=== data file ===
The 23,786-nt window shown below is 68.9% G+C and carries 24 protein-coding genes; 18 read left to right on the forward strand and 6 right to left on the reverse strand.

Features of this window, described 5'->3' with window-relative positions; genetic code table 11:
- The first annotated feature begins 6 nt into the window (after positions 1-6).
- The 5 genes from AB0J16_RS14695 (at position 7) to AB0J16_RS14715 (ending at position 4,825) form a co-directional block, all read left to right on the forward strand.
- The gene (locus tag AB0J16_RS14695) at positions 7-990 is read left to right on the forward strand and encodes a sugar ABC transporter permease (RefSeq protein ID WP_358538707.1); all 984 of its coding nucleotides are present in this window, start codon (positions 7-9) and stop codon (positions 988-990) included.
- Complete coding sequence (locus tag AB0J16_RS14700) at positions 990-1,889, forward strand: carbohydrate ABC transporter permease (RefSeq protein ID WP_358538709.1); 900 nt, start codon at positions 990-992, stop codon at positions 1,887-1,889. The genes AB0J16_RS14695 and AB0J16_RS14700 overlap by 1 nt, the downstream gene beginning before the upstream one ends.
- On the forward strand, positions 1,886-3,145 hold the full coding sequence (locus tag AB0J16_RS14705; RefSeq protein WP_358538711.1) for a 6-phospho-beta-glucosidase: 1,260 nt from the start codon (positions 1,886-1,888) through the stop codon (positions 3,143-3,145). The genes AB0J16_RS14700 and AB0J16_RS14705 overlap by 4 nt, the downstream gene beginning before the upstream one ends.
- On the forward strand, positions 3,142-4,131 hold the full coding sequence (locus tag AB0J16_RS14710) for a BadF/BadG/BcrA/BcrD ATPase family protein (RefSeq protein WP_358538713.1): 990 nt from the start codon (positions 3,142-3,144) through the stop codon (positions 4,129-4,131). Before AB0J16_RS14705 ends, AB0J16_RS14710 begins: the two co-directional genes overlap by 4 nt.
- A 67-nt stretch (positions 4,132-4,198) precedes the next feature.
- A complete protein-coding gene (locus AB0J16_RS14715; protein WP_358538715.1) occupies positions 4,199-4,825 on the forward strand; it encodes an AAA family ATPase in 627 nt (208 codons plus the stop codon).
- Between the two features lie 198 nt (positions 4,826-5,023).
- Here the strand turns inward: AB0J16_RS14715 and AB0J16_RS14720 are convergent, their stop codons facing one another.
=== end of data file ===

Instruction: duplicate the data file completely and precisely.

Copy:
The 23,786-nt window shown below is 68.9% G+C and carries 24 protein-coding genes; 18 read left to right on the forward strand and 6 right to left on the reverse strand.

Features of this window, described 5'->3' with window-relative positions; genetic code table 11:
- The first annotated feature begins 6 nt into the window (after positions 1-6).
- The 5 genes from AB0J16_RS14695 (at position 7) to AB0J16_RS14715 (ending at position 4,825) form a co-directional block, all read left to right on the forward strand.
- The gene (locus tag AB0J16_RS14695) at positions 7-990 is read left to right on the forward strand and encodes a sugar ABC transporter permease (RefSeq protein ID WP_358538707.1); all 984 of its coding nucleotides are present in this window, start codon (positions 7-9) and stop codon (positions 988-990) included.
- Complete coding sequence (locus tag AB0J16_RS14700) at positions 990-1,889, forward strand: carbohydrate ABC transporter permease (RefSeq protein ID WP_358538709.1); 900 nt, start codon at positions 990-992, stop codon at positions 1,887-1,889. The genes AB0J16_RS14695 and AB0J16_RS14700 overlap by 1 nt, the downstream gene beginning before the upstream one ends.
- On the forward strand, positions 1,886-3,145 hold the full coding sequence (locus tag AB0J16_RS14705; RefSeq protein WP_358538711.1) for a 6-phospho-beta-glucosidase: 1,260 nt from the start codon (positions 1,886-1,888) through the stop codon (positions 3,143-3,145). The genes AB0J16_RS14700 and AB0J16_RS14705 overlap by 4 nt, the downstream gene beginning before the upstream one ends.
- On the forward strand, positions 3,142-4,131 hold the full coding sequence (locus tag AB0J16_RS14710) for a BadF/BadG/BcrA/BcrD ATPase family protein (RefSeq protein WP_358538713.1): 990 nt from the start codon (positions 3,142-3,144) through the stop codon (positions 4,129-4,131). Before AB0J16_RS14705 ends, AB0J16_RS14710 begins: the two co-directional genes overlap by 4 nt.
- A 67-nt stretch (positions 4,132-4,198) precedes the next feature.
- A complete protein-coding gene (locus AB0J16_RS14715; protein WP_358538715.1) occupies positions 4,199-4,825 on the forward strand; it encodes an AAA family ATPase in 627 nt (208 codons plus the stop codon).
- Between the two features lie 198 nt (positions 4,826-5,023).
- Here the strand turns inward: AB0J16_RS14715 and AB0J16_RS14720 are convergent, their stop codons facing one another.